Neonatal nurses find hope in beginnings
"This is a place of great rewards"

Wednesday, September 16, 1998

The Cincinnati Enquirer

The Neonatal Intensive Care Unit at Good Samaritan Hospital is a quiet, dimly lit room. It's filled with tiny premature babies and dedicated nurses who care for them with bottles of nourishing formula and tender words.

These neonatal nurses at Good Samaratitan Hospital had Lunch with Cliff.
(Michael E. Keating photo)

| ZOOM |
"All gone? Good boy! You're growing up big and strong!" nurse Michelle Martin softly cooed to a 3-pound, 4-week-old boy.

By another miniature hospital bed, twin 4-day-olds took turns nursing formula from tiny bottles. They drank their fill -- 1 ounce each.

"You had enough?" asked nurse Kathy McConkey. One of the twins had made a "Stop!" gesture with his little, pink, outstretched hands. She gently sat him up and slowly rubbed his head. Out came a burp nearly twice as big as the baby.

"That's the way, old buddy," the nurse whispered. Then she let out a low laugh that mingled with the buzz of ventilators and hum of heart-rate monitors.

After their preemie patients were finished with lunch, seven of the unit's nurses took a break for their own midday meal, sharing it with me this week for a "Lunch With Cliff." The quiet of the unit quickly gave way to lively talk in the huge, sunlit space of the hospital cafeteria. Faced with tiny babies clinging to life, I found the nurses full of hope, warm, nourishing hope they shared in generous quantities with their tiny patients and each other.

"We always take a window seat," said nurse care coordinator Gene Bengel. "It helps to see the outside world."

For a few seconds, the nurses gazed down on the tree-lined streets of Clifton. As they relaxed, a collective sigh went round the table, like a common grace before their meal.

"The value of lunch is in the act of getting away," Kathy McConkey said, over her blueberry cobbler.

"You have to get away. You have to be in there for 12 hours. You have to get out of that little room."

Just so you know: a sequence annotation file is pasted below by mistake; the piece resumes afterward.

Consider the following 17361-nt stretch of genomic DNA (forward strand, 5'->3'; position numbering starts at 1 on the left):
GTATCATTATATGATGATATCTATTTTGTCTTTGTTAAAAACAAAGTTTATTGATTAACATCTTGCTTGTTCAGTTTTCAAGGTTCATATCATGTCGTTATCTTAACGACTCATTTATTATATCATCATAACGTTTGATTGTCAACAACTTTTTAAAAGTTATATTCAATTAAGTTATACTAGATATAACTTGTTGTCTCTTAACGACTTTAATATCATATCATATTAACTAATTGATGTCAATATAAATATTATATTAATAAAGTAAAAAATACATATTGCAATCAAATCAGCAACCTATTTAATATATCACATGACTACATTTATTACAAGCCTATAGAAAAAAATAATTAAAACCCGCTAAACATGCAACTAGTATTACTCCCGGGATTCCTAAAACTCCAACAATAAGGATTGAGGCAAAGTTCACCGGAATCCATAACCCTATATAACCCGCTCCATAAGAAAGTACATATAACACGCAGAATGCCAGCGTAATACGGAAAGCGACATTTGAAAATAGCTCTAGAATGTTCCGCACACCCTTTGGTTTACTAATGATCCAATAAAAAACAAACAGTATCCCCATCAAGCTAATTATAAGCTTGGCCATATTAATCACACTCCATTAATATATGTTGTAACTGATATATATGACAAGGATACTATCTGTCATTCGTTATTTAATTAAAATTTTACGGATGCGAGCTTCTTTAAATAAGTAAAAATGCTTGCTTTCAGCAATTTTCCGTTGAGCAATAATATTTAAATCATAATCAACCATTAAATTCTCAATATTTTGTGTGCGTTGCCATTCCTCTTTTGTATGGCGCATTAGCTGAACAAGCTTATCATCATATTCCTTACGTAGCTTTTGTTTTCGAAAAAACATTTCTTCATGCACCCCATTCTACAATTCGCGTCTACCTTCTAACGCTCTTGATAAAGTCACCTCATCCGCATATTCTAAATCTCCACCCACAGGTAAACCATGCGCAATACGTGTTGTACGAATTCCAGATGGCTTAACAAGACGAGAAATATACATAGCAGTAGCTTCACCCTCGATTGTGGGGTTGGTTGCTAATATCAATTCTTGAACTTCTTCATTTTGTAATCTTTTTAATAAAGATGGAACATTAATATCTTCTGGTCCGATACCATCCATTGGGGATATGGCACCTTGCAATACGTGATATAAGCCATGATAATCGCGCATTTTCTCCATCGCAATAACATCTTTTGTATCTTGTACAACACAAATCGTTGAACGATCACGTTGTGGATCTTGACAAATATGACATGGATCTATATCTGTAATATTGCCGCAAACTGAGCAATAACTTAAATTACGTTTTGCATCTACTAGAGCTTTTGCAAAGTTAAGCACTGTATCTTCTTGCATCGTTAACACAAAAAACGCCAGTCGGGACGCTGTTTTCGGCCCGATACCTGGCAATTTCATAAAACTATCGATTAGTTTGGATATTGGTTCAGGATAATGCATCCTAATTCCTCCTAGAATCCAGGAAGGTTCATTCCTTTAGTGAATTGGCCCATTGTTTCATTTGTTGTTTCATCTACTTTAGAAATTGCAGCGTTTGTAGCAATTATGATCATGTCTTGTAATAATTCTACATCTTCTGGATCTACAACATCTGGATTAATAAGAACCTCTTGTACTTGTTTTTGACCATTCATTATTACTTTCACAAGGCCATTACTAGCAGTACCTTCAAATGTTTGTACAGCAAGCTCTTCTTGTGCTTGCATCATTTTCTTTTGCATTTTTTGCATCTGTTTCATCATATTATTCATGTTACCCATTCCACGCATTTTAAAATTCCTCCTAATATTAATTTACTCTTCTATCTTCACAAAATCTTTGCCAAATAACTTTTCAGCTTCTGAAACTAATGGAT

"It's noisy up there," added Linda Yelton. She's the group's senior nurse, with 20 years of experience in the unit.

"Not that it's quiet down here," she noted over the clatter of plates and the chatter of people in scrubs. "But it's not a noise you have to respond to."

No beeping heart monitors you must race to check. No ventilator alarms to answer.

The nurses added to the cafeteria noise with a lively, free-form banter about husbands and wives, kids going back to school, home improvement projects and the soap opera in the White House.

"I read excerpts from the Starr report over the weekend," Michelle Martin confessed with a blush.

"It was like reading a trashy novel. You start and you can't quit. But when you get to the end, you feel sick."

Rick Hayhow chuckled. The third-year nurse has worked with an all-male crew of firefighters. Now, he's one of only three men working with 80 women.

"People automatically assume working with men is different from working with women, " he said. "But there's no difference. The language at the firehouse may be a little stronger. But everybody gossips about the same things: work, family and the president." The table conversation drifted back to work. At one time or another, every nurse in the newborn unit has been asked: How do you do that for a living?

"People assume we do bad things to babies, poke them with sharp objects and make them cry," said nurse care coordinator Lisa Vormohr.

"To a lot of people, "Intensive Care Unit' means working with people who aren't going to make it," added nurse Karen Stevens. "But here, the babies get intensive care so they can grow into regular-sized babies. Our patients get to go home. That makes it all worthwhile."

Three years ago, Jacob Martin was a patient in the unit. The preemie weighed 2 pounds, 12 ounces at birth. Today, he weighs 28 pounds. Jacob's the reason his mother, Michelle Martin, joined the unit's nursing staff.

"This is a place of great rewards," she said. "A lot of people think all we see here is doom and gloom."

Nothing could be further from the truth.

"This is not a place of endings," she said. "We have little lives that are just beginning. Our job is to give them hope and a sense of possibilities."

Columnist Cliff Radel can be reached at 768-8379; fax 768-8340.